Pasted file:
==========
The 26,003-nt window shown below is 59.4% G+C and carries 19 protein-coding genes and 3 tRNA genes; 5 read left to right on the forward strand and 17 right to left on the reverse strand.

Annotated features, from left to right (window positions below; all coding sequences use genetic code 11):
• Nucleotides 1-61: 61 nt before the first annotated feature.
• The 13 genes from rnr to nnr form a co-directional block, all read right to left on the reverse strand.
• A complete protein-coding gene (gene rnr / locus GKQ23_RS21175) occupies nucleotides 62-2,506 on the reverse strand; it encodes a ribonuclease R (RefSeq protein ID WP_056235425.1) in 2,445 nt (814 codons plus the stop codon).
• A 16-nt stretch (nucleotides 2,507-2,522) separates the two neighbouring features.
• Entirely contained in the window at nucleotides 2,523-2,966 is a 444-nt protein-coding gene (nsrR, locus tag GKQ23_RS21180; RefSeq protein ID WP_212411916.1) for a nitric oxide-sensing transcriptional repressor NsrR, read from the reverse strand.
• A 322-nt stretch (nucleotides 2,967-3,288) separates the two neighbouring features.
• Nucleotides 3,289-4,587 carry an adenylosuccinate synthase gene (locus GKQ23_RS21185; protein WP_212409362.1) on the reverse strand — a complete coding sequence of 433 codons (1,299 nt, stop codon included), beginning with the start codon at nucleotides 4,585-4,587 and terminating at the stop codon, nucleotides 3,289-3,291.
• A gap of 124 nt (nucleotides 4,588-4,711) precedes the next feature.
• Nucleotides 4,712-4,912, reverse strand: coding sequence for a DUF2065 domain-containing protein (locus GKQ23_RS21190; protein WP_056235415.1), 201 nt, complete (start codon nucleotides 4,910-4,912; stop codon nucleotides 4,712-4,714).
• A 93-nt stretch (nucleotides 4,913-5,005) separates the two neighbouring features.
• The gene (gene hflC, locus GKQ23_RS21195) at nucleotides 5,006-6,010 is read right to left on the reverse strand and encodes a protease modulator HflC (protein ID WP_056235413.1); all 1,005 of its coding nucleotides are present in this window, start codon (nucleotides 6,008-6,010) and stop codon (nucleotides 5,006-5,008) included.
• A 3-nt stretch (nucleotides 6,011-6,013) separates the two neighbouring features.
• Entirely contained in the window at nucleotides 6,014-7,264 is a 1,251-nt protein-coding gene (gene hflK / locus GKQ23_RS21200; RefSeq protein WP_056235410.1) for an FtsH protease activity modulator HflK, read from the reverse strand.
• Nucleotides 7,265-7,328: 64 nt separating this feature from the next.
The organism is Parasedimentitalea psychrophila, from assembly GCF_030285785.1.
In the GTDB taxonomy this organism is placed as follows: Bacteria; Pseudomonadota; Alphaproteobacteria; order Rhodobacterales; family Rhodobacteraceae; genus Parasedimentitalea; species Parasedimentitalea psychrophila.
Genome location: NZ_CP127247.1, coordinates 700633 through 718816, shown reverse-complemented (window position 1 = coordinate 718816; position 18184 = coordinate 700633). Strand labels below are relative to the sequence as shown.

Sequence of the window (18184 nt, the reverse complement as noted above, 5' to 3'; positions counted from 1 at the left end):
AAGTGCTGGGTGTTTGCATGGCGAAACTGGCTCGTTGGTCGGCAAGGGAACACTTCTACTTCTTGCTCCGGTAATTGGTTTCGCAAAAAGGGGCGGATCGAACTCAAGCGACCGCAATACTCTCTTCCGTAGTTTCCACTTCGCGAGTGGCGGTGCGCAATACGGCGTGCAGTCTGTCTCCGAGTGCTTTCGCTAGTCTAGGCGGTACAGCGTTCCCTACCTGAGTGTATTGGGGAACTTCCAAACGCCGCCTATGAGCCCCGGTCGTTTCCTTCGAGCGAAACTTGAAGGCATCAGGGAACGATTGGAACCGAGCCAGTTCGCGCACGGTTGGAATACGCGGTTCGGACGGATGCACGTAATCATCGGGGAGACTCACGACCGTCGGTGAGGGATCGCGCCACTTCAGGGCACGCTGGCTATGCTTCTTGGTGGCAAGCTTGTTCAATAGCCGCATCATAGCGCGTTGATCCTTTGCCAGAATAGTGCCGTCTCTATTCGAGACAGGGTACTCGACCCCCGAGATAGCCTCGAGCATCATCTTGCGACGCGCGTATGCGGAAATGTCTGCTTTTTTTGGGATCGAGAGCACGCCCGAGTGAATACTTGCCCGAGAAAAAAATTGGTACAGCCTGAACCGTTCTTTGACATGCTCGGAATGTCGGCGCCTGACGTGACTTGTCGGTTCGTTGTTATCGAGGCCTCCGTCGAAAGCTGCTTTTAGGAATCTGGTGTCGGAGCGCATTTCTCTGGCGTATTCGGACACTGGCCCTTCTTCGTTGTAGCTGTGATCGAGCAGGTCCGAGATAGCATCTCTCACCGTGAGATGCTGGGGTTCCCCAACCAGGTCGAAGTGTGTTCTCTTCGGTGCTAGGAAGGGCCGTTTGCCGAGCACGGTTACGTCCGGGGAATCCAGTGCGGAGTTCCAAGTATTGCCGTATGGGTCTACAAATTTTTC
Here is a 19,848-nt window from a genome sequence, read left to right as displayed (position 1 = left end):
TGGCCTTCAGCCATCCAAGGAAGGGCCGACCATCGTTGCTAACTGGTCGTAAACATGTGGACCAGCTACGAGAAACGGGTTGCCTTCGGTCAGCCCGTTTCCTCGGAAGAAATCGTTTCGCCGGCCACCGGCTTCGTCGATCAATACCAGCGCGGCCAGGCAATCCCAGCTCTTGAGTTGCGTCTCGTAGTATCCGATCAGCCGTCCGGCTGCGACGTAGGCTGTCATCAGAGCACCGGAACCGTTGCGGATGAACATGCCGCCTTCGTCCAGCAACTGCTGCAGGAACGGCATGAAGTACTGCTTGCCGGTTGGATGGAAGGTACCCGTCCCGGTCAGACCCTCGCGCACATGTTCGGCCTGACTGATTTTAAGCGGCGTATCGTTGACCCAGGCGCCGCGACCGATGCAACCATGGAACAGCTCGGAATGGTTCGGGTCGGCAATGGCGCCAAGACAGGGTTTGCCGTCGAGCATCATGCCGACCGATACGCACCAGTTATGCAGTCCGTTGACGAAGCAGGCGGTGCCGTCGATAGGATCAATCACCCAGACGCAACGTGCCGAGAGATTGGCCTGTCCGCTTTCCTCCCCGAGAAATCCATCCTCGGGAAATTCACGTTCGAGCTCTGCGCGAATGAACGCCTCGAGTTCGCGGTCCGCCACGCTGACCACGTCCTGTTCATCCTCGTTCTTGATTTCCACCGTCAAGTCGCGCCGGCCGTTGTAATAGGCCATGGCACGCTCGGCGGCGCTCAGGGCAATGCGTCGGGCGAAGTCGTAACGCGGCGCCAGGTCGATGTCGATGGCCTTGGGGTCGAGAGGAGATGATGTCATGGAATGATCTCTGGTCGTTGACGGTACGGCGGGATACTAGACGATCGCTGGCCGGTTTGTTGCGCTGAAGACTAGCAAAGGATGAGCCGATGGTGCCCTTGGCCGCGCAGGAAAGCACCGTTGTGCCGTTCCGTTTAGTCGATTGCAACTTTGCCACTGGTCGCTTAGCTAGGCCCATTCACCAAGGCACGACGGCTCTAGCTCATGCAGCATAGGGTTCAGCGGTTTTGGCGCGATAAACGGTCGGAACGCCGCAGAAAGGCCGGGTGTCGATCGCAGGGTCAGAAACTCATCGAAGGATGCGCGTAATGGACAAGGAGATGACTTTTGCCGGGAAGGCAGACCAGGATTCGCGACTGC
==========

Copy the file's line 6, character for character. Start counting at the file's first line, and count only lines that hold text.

• A 16-nt stretch (nucleotides 2,507-2,522) separates the two neighbouring features.